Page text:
The democratization of the idea that everybody can be exceptional has put everyone in the situation of the melancholic of the sixteenth century, as described by the authors of Saturn and Melancholy: Through its two facets of personal choice and personal initiative, the demand for autonomy has given rise to the idea that the self is belabored by multiple responsabilities. The values of autonomy bring out a personal aspect in every social relationship. The trap is to consider this aspect as meaning we are confronted with a process of psychologization that compensates for a weakening of social life, a decline of the idea of society. Actually, it is an old and recurring topic in the history of individualistic societies. Contrary to the intertwined ideas of the weakening and the psychologization of social links we are confronted with a transformation of the concept of social links, a change in our hierarchy of values, a change of the mindset of social training. To emphazise that it is an old topic, I’ll mention an article by Emile Durkheim, who wrote in 1906: “Analyze the empirical constitution of man, and you will find nothing of the sacred trait of which he is invested today. This trait has been added by society. It is society, which has considered him to be sacred; it is society, which has made him the respectable thing. So, the progressive emancipation of the individual doesn’t imply a weakening of social links, but a transformation”É. Durkheim, « La détermination du fait moral » (1906), Sociologie et anthropologie, presentation by B. Karsenti, Foreword by C. Bouglé, Paris, PUF, 1994 (1924), coll. « Quadrige », p. 109..

One century later, numerous sociologists, anthropologists  and social philosophers think we are confronted with a decline of the institution, a decline of social obligation. Therefore, Durkheim’s assertion is still true. It isn’t because things seem more personal today that they are less political, less social or less institutional. Supporters of this theory don’t see we have been undergone with a general change in our conception of action: today, one obeys by undertaking a task, including by means of constraint, instead of executing an order. This is the major difference between mechanical obedience and autonomous obedience. In disciplinarian systems, workers are the objects of the action conceived of by management professionals, who are the agents of the action. In terms of philosophy of action, it means the manager is the principal agent and the worker the immediate agent. The sociality of autonomy is based on the idea that the object of the action is simultaneously the agent. In other words, he is the principal agent of his own action, the agent of his own change.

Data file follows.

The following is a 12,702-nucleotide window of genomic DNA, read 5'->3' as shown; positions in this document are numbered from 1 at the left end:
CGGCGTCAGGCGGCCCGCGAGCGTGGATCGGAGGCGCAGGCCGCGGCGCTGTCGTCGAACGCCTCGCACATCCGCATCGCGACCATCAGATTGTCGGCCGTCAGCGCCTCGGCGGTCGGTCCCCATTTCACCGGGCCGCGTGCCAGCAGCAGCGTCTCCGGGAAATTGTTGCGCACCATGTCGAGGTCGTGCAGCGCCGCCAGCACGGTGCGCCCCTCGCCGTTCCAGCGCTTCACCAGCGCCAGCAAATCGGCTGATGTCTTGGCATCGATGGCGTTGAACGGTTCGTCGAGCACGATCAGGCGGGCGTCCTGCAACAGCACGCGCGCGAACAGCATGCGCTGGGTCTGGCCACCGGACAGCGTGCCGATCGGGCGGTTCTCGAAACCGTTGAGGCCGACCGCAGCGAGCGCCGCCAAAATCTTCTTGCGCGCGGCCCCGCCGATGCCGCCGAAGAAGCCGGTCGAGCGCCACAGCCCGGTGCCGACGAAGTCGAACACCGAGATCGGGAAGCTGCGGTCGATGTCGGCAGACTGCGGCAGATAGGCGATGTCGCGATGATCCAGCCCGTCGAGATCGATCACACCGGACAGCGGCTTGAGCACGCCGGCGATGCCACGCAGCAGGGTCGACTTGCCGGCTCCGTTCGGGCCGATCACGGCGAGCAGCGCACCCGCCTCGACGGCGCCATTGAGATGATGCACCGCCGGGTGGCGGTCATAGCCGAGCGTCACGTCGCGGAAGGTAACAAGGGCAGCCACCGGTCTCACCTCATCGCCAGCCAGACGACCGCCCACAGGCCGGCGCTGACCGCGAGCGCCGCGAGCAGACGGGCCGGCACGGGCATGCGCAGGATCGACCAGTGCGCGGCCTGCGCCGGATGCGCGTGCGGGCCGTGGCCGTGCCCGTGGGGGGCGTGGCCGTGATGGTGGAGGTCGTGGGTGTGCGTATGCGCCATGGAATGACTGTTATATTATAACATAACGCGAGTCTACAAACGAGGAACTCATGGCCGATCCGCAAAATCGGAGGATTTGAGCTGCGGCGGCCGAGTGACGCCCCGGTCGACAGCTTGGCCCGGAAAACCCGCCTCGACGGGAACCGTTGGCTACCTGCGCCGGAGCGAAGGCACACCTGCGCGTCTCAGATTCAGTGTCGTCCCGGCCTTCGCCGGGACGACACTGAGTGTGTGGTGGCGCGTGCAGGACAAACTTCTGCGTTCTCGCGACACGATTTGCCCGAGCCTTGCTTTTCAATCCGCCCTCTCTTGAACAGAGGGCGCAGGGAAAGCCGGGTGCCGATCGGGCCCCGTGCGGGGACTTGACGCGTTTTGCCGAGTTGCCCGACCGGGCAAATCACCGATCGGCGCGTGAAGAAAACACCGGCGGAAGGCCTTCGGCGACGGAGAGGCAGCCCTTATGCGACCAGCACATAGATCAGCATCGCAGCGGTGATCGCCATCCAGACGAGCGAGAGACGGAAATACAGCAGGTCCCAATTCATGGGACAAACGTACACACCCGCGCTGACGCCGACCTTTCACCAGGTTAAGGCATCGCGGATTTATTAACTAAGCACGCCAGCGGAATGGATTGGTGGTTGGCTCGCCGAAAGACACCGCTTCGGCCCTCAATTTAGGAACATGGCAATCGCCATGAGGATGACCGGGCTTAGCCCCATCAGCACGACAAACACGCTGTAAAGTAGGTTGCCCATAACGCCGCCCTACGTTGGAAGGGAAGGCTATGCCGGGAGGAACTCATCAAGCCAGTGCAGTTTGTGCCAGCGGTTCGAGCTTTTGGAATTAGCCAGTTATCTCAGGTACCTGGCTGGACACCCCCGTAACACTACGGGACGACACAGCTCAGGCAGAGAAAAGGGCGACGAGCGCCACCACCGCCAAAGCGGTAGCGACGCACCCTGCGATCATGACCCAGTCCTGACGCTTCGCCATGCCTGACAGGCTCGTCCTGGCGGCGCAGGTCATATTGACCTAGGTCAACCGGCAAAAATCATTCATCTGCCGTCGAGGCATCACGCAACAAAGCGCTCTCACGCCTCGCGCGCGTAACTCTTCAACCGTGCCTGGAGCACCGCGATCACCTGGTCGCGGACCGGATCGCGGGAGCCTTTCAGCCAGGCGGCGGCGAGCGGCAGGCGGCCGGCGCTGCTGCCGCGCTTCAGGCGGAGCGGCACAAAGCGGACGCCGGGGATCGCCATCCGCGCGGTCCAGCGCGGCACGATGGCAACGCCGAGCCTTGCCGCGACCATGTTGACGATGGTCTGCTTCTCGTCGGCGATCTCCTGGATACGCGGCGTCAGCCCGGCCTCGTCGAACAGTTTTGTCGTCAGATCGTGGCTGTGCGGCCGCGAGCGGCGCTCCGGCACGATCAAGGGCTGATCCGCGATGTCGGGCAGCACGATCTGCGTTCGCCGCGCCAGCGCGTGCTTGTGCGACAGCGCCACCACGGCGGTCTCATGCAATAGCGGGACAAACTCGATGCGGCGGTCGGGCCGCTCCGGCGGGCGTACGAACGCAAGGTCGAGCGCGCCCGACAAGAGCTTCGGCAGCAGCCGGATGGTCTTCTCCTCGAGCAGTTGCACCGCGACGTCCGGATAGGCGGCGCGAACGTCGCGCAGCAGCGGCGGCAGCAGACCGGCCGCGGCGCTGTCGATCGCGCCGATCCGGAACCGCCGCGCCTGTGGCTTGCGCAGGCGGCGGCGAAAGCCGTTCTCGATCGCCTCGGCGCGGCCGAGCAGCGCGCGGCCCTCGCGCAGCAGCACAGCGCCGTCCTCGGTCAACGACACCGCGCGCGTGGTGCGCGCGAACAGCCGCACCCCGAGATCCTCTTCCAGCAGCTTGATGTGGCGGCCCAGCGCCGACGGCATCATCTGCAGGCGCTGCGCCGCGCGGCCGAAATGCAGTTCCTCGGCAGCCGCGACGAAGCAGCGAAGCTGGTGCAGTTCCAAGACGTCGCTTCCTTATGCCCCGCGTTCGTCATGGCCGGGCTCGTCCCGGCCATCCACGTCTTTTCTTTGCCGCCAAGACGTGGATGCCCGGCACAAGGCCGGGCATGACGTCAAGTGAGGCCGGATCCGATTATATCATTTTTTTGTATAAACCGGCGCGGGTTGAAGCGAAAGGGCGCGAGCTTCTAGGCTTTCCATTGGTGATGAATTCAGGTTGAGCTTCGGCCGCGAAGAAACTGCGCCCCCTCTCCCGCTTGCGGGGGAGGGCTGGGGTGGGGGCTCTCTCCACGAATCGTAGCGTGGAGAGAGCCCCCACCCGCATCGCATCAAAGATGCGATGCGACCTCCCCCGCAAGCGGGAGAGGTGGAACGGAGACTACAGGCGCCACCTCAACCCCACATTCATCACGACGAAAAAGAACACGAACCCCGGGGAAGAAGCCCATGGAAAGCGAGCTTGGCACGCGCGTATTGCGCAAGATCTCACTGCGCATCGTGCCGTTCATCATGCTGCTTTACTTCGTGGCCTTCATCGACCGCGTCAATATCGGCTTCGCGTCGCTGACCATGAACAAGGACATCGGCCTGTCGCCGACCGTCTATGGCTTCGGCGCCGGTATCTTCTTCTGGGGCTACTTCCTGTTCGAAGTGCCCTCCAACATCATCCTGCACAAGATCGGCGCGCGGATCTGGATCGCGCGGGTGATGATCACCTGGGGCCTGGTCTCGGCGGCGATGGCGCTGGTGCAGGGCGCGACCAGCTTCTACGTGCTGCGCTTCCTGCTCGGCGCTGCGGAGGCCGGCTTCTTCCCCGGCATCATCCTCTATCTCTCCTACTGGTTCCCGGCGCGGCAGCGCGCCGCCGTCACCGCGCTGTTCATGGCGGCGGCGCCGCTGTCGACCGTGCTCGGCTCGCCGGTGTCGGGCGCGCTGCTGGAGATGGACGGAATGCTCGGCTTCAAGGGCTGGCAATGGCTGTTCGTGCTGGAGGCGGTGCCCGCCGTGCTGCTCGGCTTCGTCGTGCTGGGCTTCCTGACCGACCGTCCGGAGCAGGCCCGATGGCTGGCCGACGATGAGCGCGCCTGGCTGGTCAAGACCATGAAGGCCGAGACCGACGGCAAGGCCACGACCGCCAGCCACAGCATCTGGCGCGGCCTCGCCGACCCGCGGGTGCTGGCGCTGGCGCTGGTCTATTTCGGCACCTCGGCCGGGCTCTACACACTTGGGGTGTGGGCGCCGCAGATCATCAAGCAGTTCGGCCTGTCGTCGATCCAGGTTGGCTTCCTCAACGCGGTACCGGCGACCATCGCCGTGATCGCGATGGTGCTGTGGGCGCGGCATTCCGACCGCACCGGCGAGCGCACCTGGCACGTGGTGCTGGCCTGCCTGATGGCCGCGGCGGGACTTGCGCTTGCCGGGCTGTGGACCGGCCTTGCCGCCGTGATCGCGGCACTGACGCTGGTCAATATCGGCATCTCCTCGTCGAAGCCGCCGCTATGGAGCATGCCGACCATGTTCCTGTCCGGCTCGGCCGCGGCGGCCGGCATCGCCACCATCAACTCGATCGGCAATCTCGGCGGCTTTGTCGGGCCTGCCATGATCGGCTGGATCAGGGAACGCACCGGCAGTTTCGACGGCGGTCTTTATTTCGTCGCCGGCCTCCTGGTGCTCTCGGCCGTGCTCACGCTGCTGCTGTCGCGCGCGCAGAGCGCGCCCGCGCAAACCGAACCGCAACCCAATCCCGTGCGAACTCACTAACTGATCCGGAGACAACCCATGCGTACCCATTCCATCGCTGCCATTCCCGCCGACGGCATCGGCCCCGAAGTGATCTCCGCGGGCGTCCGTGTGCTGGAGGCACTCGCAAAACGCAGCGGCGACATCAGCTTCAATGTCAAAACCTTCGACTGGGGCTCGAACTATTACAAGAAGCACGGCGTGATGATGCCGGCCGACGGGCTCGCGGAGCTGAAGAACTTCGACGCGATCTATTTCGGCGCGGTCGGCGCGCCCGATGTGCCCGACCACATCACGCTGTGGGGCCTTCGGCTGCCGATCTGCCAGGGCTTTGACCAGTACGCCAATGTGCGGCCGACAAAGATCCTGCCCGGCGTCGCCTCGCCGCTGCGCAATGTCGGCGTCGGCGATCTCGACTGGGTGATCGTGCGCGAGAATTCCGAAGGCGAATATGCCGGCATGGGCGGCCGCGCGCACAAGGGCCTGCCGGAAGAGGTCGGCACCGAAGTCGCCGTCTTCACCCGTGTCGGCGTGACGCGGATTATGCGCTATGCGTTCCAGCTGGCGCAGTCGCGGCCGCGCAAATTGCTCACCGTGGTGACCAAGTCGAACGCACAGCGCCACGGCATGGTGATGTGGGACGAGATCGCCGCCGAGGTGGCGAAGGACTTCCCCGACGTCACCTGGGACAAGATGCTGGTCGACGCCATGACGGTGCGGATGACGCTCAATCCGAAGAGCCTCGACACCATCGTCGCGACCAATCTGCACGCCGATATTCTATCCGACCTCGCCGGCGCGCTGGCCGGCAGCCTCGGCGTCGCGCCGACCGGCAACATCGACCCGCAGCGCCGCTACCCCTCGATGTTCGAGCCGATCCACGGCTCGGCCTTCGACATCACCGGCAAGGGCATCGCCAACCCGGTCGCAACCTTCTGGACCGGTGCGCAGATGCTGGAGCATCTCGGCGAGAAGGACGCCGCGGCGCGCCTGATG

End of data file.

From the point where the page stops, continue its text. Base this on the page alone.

We have been faced with new life trajectories and new ways of living affecting the family, employment, education, relationships between generations, etc., whereas we have witnessed the end of the welfare state of the twentieth century. I characterize the change as a progressive shift from the protected and disciplined individual to the capable and autonomous individual. This is a change in the spirit of action in the sense thateverything which is about individual behavior, the mobilization of personal dispositions or capacities, the ability to change, in other words agency, are major preoccupations in a world where personal choice and autonomous action are our supreme values, and where cognitive and relational skills are essential ingredients of socialization.

This change indicates we are living in a type of sociality in which we all have to invest ourselves personally in numerous and heterogeneous social situations. Individual capacity to act as an autonomous self has become a major reference. It incarnates our ideals of personal accomplishment. In this sociality, individual subjectivity has become a major issue, a common question, because it emphasizes problems of self-structuring. Without this self-structuring, it is difficult to act by oneself in an appropriate manner. It was not a central concern in a society of disciplinarian obedience. The issue of self-structuring and that of agency are intertwined.